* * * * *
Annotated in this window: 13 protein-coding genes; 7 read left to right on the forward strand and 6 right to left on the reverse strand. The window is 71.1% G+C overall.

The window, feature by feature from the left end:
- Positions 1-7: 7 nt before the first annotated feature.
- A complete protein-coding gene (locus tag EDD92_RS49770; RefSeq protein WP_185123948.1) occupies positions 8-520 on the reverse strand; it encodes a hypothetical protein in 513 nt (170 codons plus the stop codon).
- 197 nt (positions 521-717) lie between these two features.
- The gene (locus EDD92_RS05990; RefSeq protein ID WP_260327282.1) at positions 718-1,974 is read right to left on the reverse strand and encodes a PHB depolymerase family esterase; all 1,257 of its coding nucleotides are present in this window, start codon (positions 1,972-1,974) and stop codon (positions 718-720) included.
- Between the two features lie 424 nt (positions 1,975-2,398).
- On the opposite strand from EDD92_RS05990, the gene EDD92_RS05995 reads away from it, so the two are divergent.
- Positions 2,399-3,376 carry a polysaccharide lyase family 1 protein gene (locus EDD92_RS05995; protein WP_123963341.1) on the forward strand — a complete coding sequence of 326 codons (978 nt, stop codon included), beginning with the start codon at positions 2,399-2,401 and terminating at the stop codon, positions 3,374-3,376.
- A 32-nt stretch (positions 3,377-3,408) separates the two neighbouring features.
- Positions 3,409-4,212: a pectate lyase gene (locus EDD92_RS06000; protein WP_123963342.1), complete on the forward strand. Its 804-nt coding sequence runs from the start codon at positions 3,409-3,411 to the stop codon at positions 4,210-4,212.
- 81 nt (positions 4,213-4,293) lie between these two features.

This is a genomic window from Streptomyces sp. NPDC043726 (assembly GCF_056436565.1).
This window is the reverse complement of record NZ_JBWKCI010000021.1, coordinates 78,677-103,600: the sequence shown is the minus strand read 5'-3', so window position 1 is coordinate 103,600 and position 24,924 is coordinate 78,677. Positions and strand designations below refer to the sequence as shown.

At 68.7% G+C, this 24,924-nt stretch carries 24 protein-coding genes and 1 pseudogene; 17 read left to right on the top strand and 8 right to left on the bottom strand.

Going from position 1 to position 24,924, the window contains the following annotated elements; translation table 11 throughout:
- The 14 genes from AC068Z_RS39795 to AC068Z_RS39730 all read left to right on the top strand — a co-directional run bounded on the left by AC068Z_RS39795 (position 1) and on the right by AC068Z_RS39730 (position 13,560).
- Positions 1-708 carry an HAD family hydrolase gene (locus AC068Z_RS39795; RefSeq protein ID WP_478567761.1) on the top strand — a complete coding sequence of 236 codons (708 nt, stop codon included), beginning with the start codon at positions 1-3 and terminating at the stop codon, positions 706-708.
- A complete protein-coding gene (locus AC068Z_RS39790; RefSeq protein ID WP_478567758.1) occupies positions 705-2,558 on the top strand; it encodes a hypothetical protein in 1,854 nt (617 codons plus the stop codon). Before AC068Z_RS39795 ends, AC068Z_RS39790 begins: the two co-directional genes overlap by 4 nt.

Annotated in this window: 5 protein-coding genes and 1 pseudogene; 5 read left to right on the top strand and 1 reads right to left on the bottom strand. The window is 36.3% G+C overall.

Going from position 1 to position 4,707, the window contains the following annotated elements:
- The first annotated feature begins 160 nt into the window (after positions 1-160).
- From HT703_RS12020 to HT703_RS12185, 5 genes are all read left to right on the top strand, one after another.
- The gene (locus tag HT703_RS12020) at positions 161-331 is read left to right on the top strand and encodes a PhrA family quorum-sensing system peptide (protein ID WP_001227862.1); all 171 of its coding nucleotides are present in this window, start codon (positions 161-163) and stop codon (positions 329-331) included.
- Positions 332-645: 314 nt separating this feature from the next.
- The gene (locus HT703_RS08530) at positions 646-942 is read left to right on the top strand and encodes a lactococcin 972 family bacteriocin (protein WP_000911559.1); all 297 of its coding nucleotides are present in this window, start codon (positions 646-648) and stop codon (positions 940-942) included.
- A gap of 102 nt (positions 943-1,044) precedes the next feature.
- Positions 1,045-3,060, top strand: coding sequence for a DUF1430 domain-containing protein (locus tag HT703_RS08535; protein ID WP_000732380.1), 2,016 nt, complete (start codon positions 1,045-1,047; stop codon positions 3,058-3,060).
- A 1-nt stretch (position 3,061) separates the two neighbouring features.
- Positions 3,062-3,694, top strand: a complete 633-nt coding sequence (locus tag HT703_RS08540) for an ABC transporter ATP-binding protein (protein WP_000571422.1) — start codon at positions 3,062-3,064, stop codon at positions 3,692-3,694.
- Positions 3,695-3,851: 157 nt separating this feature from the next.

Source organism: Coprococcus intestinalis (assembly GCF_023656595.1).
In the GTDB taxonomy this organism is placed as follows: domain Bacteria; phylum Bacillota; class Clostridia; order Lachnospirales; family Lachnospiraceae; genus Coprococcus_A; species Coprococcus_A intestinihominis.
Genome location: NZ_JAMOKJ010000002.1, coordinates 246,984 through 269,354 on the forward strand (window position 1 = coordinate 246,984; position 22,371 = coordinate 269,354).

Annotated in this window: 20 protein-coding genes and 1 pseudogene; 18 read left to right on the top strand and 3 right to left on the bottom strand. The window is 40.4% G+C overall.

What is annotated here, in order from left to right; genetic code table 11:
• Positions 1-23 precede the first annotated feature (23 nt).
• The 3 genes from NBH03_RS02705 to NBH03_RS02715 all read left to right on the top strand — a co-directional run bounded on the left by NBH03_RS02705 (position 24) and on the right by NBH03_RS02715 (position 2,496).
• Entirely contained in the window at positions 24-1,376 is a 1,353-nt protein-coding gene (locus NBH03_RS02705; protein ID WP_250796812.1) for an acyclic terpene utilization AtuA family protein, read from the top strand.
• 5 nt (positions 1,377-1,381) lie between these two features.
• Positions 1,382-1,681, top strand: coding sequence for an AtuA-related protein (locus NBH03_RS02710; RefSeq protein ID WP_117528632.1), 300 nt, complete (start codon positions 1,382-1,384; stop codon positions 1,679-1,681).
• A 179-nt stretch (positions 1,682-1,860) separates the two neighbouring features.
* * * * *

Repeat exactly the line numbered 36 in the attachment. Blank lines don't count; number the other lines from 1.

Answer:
What is annotated here, in order from left to right; genetic code table 11: